Wednesday, November 09, 2005

nytimes: web services crucial, say internal microsoft memos

nov 9th

they are getting the picture. this is like deja vu time. roughly 1996, microsoft did a big about turn on the internet itself. this is captured in a good case study, "inside microsoft; the untold story of how the internet forced bill gates to reverse course", taken from businessweek, july 15, 1966

http://www.nytimes.com/2005/11/09/technology/09soft.html

this elephant can dance. so i am by no means counting them out. but their core business model is under attack.

if you look at innovation, there are two kinds: a. technological, b. business model

microsoft has been a laggard at (a) but a champ at (b)

what is now happening is that their basic business model, which revolves around controlling the operating system, is under attack. their other idea was "good enough": not the best product, but one that is enough.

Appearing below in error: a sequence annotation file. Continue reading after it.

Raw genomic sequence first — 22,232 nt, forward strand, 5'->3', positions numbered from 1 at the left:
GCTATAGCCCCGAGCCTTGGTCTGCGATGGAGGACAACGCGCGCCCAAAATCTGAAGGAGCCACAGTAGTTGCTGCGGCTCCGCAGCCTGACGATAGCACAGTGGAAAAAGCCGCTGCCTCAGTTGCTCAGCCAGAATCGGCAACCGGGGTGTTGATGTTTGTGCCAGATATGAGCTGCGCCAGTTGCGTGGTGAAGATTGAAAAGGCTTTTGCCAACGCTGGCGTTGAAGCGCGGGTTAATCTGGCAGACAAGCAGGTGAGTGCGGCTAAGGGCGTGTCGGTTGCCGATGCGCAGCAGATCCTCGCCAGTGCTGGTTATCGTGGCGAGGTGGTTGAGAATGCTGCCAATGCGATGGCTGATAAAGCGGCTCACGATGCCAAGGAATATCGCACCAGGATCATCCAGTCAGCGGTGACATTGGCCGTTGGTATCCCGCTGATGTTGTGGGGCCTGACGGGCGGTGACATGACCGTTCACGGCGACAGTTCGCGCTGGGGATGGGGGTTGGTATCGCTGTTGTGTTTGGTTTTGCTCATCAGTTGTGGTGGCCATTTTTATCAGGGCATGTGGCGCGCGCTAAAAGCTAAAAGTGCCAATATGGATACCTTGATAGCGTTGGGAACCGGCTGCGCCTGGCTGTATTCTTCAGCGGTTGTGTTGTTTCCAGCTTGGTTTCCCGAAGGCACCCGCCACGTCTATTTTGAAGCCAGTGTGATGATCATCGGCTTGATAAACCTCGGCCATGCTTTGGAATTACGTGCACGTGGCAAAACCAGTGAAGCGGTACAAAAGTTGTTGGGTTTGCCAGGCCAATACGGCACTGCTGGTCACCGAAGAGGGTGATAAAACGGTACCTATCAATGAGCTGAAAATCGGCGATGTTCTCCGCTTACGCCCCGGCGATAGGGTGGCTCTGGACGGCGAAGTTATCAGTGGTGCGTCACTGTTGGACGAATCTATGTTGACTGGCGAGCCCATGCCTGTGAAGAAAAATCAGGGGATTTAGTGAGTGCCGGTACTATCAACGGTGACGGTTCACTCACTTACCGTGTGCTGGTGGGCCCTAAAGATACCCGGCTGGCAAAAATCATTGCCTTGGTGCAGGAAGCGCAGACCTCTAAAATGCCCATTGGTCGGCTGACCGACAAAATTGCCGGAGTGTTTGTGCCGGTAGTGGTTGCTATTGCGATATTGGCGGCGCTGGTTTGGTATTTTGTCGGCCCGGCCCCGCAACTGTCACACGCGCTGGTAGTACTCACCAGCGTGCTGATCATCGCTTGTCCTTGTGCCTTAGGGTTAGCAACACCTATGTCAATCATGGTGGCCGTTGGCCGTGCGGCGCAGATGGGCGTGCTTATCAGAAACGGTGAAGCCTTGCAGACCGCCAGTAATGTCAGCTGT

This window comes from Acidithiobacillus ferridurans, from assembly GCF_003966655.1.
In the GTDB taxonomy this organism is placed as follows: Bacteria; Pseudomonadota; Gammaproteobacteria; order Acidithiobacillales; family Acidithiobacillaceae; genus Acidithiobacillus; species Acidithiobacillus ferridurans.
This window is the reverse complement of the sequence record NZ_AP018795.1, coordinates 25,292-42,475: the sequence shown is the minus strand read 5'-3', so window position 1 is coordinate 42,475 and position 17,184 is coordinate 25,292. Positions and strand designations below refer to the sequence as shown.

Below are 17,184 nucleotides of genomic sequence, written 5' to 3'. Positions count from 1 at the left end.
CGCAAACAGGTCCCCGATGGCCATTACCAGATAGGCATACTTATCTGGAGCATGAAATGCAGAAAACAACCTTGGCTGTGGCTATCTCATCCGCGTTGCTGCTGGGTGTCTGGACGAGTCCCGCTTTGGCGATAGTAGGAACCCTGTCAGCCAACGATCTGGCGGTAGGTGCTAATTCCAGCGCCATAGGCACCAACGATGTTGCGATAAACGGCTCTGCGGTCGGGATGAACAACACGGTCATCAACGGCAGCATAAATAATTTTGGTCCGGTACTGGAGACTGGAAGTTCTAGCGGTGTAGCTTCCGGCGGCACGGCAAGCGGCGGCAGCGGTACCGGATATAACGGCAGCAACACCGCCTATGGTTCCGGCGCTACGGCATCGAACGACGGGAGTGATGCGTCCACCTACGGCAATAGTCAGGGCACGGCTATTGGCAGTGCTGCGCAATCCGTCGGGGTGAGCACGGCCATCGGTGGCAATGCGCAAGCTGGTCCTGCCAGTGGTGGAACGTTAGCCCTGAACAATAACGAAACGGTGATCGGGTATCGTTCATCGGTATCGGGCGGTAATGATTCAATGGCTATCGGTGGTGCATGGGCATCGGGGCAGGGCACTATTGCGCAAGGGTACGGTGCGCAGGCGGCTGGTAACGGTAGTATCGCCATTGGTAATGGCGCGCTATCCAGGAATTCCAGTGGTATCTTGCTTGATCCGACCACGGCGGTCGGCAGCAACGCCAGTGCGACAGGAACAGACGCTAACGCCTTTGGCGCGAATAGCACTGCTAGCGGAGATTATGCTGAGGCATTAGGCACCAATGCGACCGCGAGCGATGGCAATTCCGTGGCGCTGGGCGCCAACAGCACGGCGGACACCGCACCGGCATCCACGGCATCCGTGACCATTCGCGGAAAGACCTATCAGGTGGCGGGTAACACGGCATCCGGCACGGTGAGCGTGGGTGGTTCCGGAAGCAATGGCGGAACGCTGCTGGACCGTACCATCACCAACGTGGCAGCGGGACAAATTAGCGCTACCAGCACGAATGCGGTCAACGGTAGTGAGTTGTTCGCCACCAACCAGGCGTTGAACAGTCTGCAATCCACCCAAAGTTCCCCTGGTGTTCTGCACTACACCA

yes, it is true that there was the ill-fated thin-client approach circa 2000 by sun, oracle, etc. that was trying to do the same thing and failed miserably.

what i am claiming is that several things are making it different this time around.

a) broadband is becoming widely available (alas, in india, when they say 256kb, you actually get about 50 kb)
b) web services are becoming less wooden (ok, ajax is not as good as running the app locally, but the question is: is it "good enough"?)
c) open source has become almost respectable, including firefox and gnu/linux, apache and tomcat, (esp with IBM behind much of this) so that the FUD put out by microsoft doesn't have quite as much clout any more
d) the other party in the wintel monopoly is under attack
e) the anti-microsoft guys have a champion which is flush with cash: google

does all this amount to a slam-dunk? of course not, but microsoft is, correctly, a little worried.

we ain't seen the end of this puppy yet.

1 comments:

DarkStorm said...

>>>> we ain't seen the end of this puppy yet.


Very true. the situation is evenly balanced, this is what i believe now, in the apps arena.

my best guess, is that both will co-exist.